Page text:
Kick Drum – Wouldn’t normally do this with either mic. Mounted inside, on-axis with the beater, about 8” out. The Neumann TLM 103 sounded thumpy and defined, but had this pronounced shell honk at 350-ish. Meanwhile, the AKG C 451 EB had a nice beater attack, nice shell—a little thin except there were occasional distorted overloads that were deal-breakers. Maybe you could pull the mic back a little bit, add a foam windscreen or try one of those KF-2 pads (unless the diaphragm itself is overloading), but realistically, you can’t do “rock-n-roll kick miking” with a 451.
Snare Drum – The 103 had the most punch and fundamental, but the 451 had the crisp crack of the attack and more harmonics. There was more kick leakage with the 103, but more hi-hat leakage with the 451. That can be problematic, requiring gating and the such, but taping a 451 to a SM57 is a classic studio “trick.”
Drum Overhead – The 103 had a complete full sound, with plenty of low-mid thickness, but a little 400-ish honk. The 451 had that traditional overhead sound, with crisper cymbals and less punchy low-mids. For what it’s worth, with some EQ, I could make them sound almost identical, despite the mics being very, very different on paper.
Floor Tom – Close miked, about four inches out, the 103 sounded great—really punchy, with a nice aggressive attack. The 451 sounded equally as good, but thinner. That’s just right for some folk’s tastes or for corrective use, taming too-thick heads. Again, I could get them about equal with liberal EQ.
Drum Room – I tested this with the 451’s CK2 omni-directional capsule. The 103 had the low-mid power, but the 451 had really natural upper-mids and a little more sparkle. The 103 was more interesting, but the 451 was more realistic. Both could fit into a drum mix effortlessly; it depends on what you’re looking for.
Tambourine – I got more frame and snare-beat “thwack” with the 103, and there was a more bell-ish 10 – 12k with the 451. Both had about equal off-axis pickup, with the response on the 103 sounding a little more subdued and smoother, even if the 451 off-axis tone was flatter. Overall, I preferred the 103, against convention.
Shaker – Both sounded great and nearly identical. There was more swooshy shell 4k with the 103, and more 8k sandiness with the 451. I’d call it equal in quality, although they might sit in a crowded mix quite differently.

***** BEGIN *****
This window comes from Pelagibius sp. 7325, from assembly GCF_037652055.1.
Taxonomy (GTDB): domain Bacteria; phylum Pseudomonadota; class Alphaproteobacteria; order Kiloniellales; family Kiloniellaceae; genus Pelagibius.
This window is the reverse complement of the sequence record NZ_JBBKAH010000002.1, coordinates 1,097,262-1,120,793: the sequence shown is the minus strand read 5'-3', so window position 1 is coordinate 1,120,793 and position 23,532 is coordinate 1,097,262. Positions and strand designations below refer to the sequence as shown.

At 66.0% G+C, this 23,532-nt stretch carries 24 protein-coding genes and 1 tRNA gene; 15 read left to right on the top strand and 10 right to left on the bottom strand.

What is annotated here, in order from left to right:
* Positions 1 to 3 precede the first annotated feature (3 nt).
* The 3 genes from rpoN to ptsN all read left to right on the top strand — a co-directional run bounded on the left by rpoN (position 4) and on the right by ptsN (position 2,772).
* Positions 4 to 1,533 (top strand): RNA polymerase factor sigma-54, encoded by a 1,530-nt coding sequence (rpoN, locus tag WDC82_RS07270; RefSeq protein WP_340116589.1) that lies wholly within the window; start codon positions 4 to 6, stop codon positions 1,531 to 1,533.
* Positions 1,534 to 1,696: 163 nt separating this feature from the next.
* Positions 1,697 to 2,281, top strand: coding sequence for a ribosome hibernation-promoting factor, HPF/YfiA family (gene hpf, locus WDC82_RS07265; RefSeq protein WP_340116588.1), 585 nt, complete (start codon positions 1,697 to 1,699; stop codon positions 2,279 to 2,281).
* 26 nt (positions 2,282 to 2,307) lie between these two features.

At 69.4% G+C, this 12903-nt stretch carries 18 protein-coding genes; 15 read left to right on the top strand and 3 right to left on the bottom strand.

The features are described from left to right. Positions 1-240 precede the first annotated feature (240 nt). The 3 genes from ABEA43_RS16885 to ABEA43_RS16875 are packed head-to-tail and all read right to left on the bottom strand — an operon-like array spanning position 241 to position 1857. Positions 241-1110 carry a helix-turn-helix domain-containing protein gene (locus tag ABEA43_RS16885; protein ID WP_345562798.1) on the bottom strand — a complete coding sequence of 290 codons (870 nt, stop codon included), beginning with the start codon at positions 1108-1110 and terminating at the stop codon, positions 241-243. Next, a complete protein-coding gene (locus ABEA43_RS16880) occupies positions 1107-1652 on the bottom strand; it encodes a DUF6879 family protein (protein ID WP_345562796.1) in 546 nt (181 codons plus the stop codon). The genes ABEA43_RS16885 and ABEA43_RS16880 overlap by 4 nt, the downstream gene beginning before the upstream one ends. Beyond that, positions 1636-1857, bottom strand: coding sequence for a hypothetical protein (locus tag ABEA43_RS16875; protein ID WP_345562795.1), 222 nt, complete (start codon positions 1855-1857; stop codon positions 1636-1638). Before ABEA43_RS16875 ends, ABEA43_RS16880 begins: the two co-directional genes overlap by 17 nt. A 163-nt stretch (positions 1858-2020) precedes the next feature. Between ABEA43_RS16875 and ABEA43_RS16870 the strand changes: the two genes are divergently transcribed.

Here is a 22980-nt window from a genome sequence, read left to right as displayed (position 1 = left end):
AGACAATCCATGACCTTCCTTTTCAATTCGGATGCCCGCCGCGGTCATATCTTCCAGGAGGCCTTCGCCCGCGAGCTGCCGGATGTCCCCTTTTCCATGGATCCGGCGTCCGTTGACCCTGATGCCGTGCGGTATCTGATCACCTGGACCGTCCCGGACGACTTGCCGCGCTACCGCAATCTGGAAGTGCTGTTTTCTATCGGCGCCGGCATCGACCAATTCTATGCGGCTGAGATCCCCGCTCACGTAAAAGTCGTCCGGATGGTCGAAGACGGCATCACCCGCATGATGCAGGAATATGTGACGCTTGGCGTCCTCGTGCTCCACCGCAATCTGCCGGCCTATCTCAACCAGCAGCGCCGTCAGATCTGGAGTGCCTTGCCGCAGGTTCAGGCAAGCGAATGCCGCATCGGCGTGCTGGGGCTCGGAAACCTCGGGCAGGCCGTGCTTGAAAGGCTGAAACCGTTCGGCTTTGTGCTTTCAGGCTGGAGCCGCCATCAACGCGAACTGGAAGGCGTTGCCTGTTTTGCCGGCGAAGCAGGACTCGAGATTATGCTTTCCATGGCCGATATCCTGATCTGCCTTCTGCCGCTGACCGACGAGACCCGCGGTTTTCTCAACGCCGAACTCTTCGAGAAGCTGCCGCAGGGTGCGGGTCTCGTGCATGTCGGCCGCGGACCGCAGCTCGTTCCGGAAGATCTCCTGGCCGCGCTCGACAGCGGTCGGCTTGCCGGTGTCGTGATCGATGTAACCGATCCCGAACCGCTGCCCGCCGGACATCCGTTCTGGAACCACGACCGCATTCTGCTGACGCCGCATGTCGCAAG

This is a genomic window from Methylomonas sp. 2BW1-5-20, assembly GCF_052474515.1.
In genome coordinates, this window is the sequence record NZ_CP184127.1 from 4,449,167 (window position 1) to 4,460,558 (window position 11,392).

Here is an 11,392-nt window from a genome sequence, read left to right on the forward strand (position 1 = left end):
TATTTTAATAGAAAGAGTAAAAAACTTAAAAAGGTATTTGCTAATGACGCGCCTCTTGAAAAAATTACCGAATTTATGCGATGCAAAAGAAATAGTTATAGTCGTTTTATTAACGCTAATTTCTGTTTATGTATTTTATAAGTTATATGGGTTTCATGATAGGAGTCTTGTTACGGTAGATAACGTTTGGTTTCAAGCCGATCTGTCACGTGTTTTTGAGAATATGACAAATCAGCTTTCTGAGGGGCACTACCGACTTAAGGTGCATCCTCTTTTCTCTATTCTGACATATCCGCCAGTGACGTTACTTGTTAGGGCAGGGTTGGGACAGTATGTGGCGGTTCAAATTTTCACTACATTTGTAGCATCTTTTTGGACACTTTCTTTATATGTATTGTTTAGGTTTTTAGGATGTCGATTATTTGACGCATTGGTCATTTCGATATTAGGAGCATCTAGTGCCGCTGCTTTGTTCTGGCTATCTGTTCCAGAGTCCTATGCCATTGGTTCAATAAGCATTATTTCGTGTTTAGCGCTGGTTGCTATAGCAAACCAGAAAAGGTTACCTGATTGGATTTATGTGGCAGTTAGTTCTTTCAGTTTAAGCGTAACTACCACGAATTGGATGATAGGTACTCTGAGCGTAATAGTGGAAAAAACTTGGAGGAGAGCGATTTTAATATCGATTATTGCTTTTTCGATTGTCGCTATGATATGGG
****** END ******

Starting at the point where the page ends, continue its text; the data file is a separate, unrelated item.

Cajon – Both mics were mounted six inches off the floor on the cajon’s front-side. The 103 simply killed it, with more punch and a way more exciting slap; the 451 had flabby lows and boring mids that EQ couldn’t quite invigorate.
Bass Guitar – On my big, fat, tube-driven bass rig, the mics sounded quite similar with more bottom from the 103 and more pick (or finger-attack) with the 451. Both had a totally legit bass sound after EQ that was more powerful than a DI typically captures.
Acoustic Guitar – Both mics were aimed at the juncture of the neck and body, and both sounded absolutely great, with a little more low-mids and boxiness from the 103, and a little more 100 Hz chestiness with 451. The 103 had the 6k bite, while the 451 had the 10 k sparkle. Both could work equally well; it depends on the guitar and/or the song.
Electric Guitar – With both mics just inches off of the speaker, directly on-axis, both handled the extreme SPL. Both sounded really good—about the same on higher pitched chords and thin clean sounds—but the 103 sounded much fuller and complete on lower chords. The 451 sounded almost as good, with a +6 dB bump at 150 Hz.
Piano – With both mics about 2.5’ above the (closed) lid, they sounded way more similar than different in the higher registers. There, the 103 revealed some honk, but got nice deep left-hand stuff with much more power. Despite a less robust presentation, overall, the 451 was plenty warm and full—really the most natural sound overall.
Male Vocals – From about 6” out with a Stedman pop filter and no compression, the 103 sounded complete from chest to lip, with ample 250-ish low-mids and a touch of mid-honk. The 451 had more of a neutral sound, less chest, more natural true-mids and a little more sibilance…but a lot more plosive trouble. A second filter is probably proper for people prone to pronounced plosive popping (see what I did there?).
Male VO – From about 4” out, where proximity effect just started to really completely fill-out, both mics were just slightly off-axis, where high-end nastiness and mouth clicks diminished. The mics sounded nearly identical, with a little more low-mid chestiness 200 Hz with the 103, and a little more accuracy and smoothness in the upper-mids 5-6k with the 451. Using a loud “announcer voice” (pulled back to 7”), the 103 hung in there, but the 451 got too thin and empty. I preferred the 103 overall for voice work.
In the end, it’s clear that both of these mics are extremely versatile—the Neumann TLM 103 was capable of recording the entire band and the AKG C 451 EB struggled only with the kick drum. Both are condensers, and despite that being their only similarity, they both deliver plenty of punch, great dynamics, usable frequency response and the ability to grab a high-quality track regardless of the source. If you’re looking to expand your palette, you can’t go wrong with either of these popular and worthy classics.
Rob Tavaglione owns and operates Charlotte, NC’s Catalyst Recording and has been a longtime studio contributor. www.twitter.com/robtavaglione